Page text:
Sunday, August 3, 2014

Jack Ryan: Shadow Recruit (2014)

Directed by: Kenneth Branagh
Runtime: 1hr 45mins
3/5*
Available in Redbox,
Amazon Digital Rental,
Blu-ray/DVD, and
Google Play


In 2002, the franchise saw a prequel featuring the odd casting choice of Ben Affleck. It was not great, and generally hurt the franchise (notice we didn't see a second with Affleck).  Here they are going for a complete reboot featuring another fairly young, but well known star in Chris Pine.  The resulting film is better than The Sum of All Fears, but still not necessarily very memorable.

12 years after an attempted prequel, the reboot is the first film in the franchise with the confidence to put the Jack Ryan name in the title.  The name doesn't carry the same cachet as someone like James Bond (who doesn't have a film with his name in the title), Indiana Jones or even Jason Bourne, but he's still a fairly well known character.  This being a reboot, they're also hoping to build a brand here and get a new series going.

However, Shadow Recruit doesn't seem a fitting subtitle for a Jack Ryan film. Anyone familiar with the film franchise knows Jack Ryan is an analyst who sits behind a desk, and occasionally gets reluctantly dragged into dangerous situations simply because no one knows quite as much as he does.  While that's somewhat true here, they do a very lackluster job setting up this person in this unintended scenario.

They rush through his background in favor of getting to quickly cut action sequences.  What they do show us explains that he was a military man who was injured when his helicopter was shot down.  While recovering he meets his fiance, Cathy (played by British Actress Keira Knightley in a bit of miscasting) who happens to be the doctor that helps in his recovery.  He's approached by Thomas Harper (Kevin Costner) who reveals himself to be CIA.  Harper wants him to complete his PHD and then work for him.  These are the essential scenes that are supposed to lead us to who Jack Ryan was in the movies we've already seen, however they are brushed past so quickly they don't particularly feel special in any way.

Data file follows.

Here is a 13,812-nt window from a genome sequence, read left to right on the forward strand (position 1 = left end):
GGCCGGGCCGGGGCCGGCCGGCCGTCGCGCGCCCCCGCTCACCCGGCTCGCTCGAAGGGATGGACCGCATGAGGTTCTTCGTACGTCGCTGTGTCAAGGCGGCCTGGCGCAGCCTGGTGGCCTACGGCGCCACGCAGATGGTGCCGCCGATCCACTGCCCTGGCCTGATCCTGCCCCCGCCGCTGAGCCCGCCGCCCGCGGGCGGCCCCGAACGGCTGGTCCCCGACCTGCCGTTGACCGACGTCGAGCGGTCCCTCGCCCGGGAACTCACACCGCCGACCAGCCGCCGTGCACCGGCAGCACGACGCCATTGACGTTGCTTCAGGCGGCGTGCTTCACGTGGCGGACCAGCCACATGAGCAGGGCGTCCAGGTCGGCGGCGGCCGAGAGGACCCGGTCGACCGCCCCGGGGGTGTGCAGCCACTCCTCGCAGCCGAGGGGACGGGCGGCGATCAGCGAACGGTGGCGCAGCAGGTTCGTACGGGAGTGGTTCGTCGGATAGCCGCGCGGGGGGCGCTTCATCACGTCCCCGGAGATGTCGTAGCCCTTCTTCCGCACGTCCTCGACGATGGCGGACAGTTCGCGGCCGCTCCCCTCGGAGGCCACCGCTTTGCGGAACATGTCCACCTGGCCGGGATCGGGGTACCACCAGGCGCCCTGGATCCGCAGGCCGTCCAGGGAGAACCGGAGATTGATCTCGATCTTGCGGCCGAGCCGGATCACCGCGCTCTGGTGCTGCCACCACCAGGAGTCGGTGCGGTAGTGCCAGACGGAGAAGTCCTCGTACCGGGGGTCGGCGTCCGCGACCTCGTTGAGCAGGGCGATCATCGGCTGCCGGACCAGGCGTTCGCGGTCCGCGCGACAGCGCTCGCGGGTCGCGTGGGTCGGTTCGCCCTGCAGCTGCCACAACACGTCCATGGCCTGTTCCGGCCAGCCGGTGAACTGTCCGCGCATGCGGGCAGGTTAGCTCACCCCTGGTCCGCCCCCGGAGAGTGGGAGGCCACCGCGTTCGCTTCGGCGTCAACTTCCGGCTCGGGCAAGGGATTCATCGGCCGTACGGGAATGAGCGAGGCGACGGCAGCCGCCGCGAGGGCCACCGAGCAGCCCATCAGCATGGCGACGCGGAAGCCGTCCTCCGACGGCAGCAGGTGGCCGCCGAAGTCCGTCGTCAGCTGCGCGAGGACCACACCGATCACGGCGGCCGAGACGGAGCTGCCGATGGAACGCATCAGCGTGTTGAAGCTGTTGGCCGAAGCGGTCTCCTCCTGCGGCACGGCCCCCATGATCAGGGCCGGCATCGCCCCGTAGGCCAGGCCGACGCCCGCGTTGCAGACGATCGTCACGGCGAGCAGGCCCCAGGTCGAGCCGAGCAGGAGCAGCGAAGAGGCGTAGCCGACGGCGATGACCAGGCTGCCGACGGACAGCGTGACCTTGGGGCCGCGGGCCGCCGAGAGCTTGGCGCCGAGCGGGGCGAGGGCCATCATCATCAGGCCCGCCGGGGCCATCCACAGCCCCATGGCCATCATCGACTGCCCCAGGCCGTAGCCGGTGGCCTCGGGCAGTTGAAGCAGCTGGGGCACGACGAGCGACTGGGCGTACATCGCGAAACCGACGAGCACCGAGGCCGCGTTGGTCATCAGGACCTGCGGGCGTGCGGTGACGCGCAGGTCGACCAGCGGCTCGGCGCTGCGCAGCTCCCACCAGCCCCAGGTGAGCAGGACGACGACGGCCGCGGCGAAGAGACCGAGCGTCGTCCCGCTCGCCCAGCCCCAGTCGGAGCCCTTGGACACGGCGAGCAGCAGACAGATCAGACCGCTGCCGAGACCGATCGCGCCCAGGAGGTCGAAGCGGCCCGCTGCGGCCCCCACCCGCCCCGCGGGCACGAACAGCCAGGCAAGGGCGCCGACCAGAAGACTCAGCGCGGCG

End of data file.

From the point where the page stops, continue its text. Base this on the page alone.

The conflict is a little reminiscent of the types of films that centered around the Cold War.  It deals with disputes between the US and Russia over the construction of an oil pipeline.  Bond fans will no doubt be reminded of The World is Not Enough.   All of this is a bit of a distraction because the real sinister plan here is to bomb wall street and cripple the US economy.

Jack Ryan happens to have been assigned to wall street to keep an eye out for terrorist attacks on our nations finances.  When he finds some anomalies in the account of main villain Viktor Cherevin, played by Kenneth Branagh pulling double duty while directing the film as well.

Ryan is sent to Russia to investigate. His time there is broken up among activities such as defending himself against killers sent to his room (also very classic James Bond), and Mission Impossible style team infiltration scenes.

Things are shaken up a bit when his fiance shows up. He hadn't told her he was working for the CIA until then.  Of course her presence there predictably means there will be that scene in which the bad guy captures her and Ryan has to chase them down and save her.

Since it's borrowing from Bond films, we should know that it isn't only the main bad guy that's the problem, there is always a henchman to stop as well.  In this film it turns out to be a sleeper agent who had been living in America since he was a kid.  Once activated, his job is to take a bomb to wall street, and kill anyone who gets in his way.  Jack Ryan and team have to get back to the US, track him down and stop him.

The Bourne style fast action cutting is present throughout. Filmmaker's have been trying to recreate that style for this type of thriller for years. They tried in Bond as well (Quantum of Solace) and the result wasn't too well received. However, here the handheld shaky cam is not quite as blatant, and the fast editing works, for the most part, to build the tension they're after.

As I've been mentioning, while I was watching the film I couldn't help but think about how much it felt like an American James Bond film. An ode to the classic Bond films, especially in terms of the films antagonist Viktor Cherevin, who had a bit of that classic Bond villain about him.

Whether it was Bond, Bourne or Mission Impossible, it seemed pretty clear where they were drawing their inspiration.  However, while those are good styles to emulate, they aren't really in keeping with what we know as Tom Clancy's series featuring Jack Ryan.  I guess it IS a reboot, and they are trying to modernize, and put more action/suspense in the film, and some immitation is fine, but when I think of these other franchises enough that I forget what series I'm watching you've gone too far.

It isn't that this is a bad film, it's actually pretty entertaining and engaging, but it's not going to win any awards for originality. Perhaps it's getting to the point where it's hard to do anything original in this particular genre, but this film doesn't try very hard.  We have seen a handful of successful reboots in the last few years of various franchises (Bond and Star Trek come to mind), but this one, while a decent film, does nothing to standout.

I guess I'm still just waiting for them to finally recapture the magic that was The Hunt for Red October, which is still the best in the franchise.

While Shadow Recruit probably won't be nearly as memorable, it's worth seeing if you're interested at all in spy films or the Tom Clancy franchise.  Bottom line, if you're just in that mood for an action oriented spy film you could do worse.